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14 Oct, 2009 10:06

ROAR: Russia and China depend on each other

ROAR: Russia and China depend on each other

Analysts are wary of the new program of economic cooperation between Russian and Chinese boundary regions.

Russian and Chinese companies signed contracts worth $3.5 billion during Prime Minister Vladimir Putin’s visit to Beijing. Bilateral trade and economic relations have overcome the challenge of the global economic crisis, Putin said.

One of the most important was a framework agreement on natural gas supplies from Western Siberia and offshore Sakhalin fields to China, signed by representatives of Russia’s Gazprom and China National Petroleum Corporation (CNPC).

Gas supplies may start in 2014-2015. However, the implementation of the project may be difficult because of the lack of a good infrastructure.

Russian state-owned oil producer Rosneft and CNPC are planning to build from 300 to 500 gas stations on the territory of China as part of a joint refinery project. The refinery will be located some 100 km outside Beijing.

Russia and China have had no disagreements in political cooperation over the last 15 years, believes Fyodor Lukyanov, editor-in-chief of Russia in Global Affairs magazine. “Now the two countries are beginning more close practical cooperation,” he told Gazeta daily.

Lukyanov said that years should pass before it would be possible to know any results regarding Russian-Chinese cooperation in the economic sphere. “One thing is to say about creating infrastructure and another is to actually create it,” he said.

The editor added that now there is absolutely no infrastructure because of the orientation of Russia toward the West. “At the same time, the situation now makes it possible to develop such infrastructure.” China is interested in Russia’s raw materials, so Beijing will actively develop new projects, he added.

There has been a panicked reaction in the Russian media after the program of cooperation between regions of Russian Far East, Western Siberia and territories of China’s northwest for 2009-2013 had been announced, Vedomosti daily wrote.

Many say that Russia “is selling Siberia to the Chinese,” that the country is becoming a source of raw materials for Beijing, the paper added.

The program includes 205 joint economic projects. The majority of the projects to be implemented in Russia are those that involve developing deposits of natural resources – coal, ore, precious metals, apatite and molybdenum. At the same time, “China’s part of the projects involves processing industries,” Vedomosti wrote.

The daily explains this situation by the lack of Russia’s investment in geological prospecting and developing new fields of natural resources over the last years. Chinese investment into mining operations is good for the country that “lacks its own investment,” the paper said.

Another problem for Russia is that “the density of the population in Eastern Siberia is one of the lowest in the world,” the daily added.

As for the fears about “China’s expansion”, it depends on the skills of the government if “Siberia will be sold,” the paper said, adding that Russia could use China’s investment and work force for its own economy.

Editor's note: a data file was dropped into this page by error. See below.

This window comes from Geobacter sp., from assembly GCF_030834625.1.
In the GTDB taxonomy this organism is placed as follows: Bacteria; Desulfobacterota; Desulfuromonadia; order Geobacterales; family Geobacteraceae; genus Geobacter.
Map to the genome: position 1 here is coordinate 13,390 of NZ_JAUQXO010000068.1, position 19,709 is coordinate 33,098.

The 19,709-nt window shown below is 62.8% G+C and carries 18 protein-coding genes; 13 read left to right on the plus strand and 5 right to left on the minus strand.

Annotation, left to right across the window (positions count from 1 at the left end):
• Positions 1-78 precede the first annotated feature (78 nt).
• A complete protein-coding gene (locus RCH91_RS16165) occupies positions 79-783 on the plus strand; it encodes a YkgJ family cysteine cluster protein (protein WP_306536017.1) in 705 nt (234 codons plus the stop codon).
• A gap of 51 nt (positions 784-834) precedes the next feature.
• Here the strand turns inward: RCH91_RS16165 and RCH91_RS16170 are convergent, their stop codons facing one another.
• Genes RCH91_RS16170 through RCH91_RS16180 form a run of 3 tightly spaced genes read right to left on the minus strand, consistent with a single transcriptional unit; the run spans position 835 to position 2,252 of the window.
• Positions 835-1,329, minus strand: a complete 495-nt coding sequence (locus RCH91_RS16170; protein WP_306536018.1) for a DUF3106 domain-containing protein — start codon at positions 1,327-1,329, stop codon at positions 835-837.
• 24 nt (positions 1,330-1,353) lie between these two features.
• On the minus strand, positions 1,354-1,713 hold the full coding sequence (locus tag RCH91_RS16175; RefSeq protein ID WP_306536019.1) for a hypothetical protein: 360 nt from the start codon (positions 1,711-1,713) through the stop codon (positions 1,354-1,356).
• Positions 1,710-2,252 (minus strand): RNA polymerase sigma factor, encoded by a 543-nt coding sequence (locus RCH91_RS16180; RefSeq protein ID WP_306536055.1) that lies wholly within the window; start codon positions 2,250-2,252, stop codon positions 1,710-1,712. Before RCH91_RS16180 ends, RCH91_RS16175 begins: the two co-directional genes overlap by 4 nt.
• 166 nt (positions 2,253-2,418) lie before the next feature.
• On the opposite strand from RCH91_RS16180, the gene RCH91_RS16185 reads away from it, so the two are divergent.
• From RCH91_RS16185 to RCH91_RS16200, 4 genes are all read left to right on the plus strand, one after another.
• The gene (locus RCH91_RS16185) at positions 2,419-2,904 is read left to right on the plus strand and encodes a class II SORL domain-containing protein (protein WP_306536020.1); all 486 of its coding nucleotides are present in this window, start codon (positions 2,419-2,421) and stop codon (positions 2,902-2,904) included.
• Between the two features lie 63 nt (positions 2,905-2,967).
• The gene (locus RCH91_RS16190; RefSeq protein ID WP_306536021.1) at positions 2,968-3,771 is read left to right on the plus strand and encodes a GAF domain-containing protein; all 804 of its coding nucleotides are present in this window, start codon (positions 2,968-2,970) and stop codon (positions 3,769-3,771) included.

Moscow should also diversify its cooperation regarding raw materials in Southeast Asia and build stronger economic ties with such countries as Japan, Vietnam, South Korea and others.

Some Russian observers and the media were rather critical of the new program because they think it may be disadvantageous to Moscow. Russia, however, is ready to give China raw materials “so as not to lose territory,” Moskovsky Komsomolets daily explained.

Moscow is planning to make several decisive steps towards its Eastern neighbor, the paper said. According to Russia’s energy strategy till 2030, the oil and gas flows “will be redirected from traditional Western buyers to the East,” the paper wrote.

“If last year Russia’s gas export to the East amounted only to eight percent of the whole gas export, it will increase to 20-25% by 2030,” Moskovsky Komsomolets said. Yet the new program of cooperation with China raises questions, the daily said, adding that it is premature to hope that China will share its modern technologies with Russia.

“However, it seems that the Russian leadership does not have any choice,” the paper said. “Our country lacks the human and technical recourses to develop natural riches.” In the present situation, “it is better to give raw materials for processing than to give territory where this raw material lies,” the paper stressed.

It is especially important now “because China’s economy is demonstrating growth even during the economic crisis,” the paper added.

Aleksey Maslov, director of the Center of Strategic China Studies, also believes that the cooperation between the two countries will be built in the near future according to the principle “our raw materials and your technologies.” The technological development in China is a few times cheaper than in Russia’s Far East, the analyst told Vedomosti daily.

The relations between Moscow and Beijing have stepped up over recent years, Dmitry Abzalov of the Center for Political conjuncture agrees. He also stressed that now the cooperation means “raw materials or goods in exchange for money.” China is intensively crediting Russia, and Moscow is giving resources, he told Gazeta daily.

Critics of the new program of cooperation with China explain themselves why Russia needs it, the government’s Rossiyskaya Gazeta daily wrote. Even if Russia has the necessary technologies, the country lacks the labor force and infrastructure, and it cannot build processing plants on its territory due to these reasons, the daily said.

Analysts note that the only alternative to the new program of cooperation with China is “not to undertake anything,” the paper added.

Sergey Borisov, RT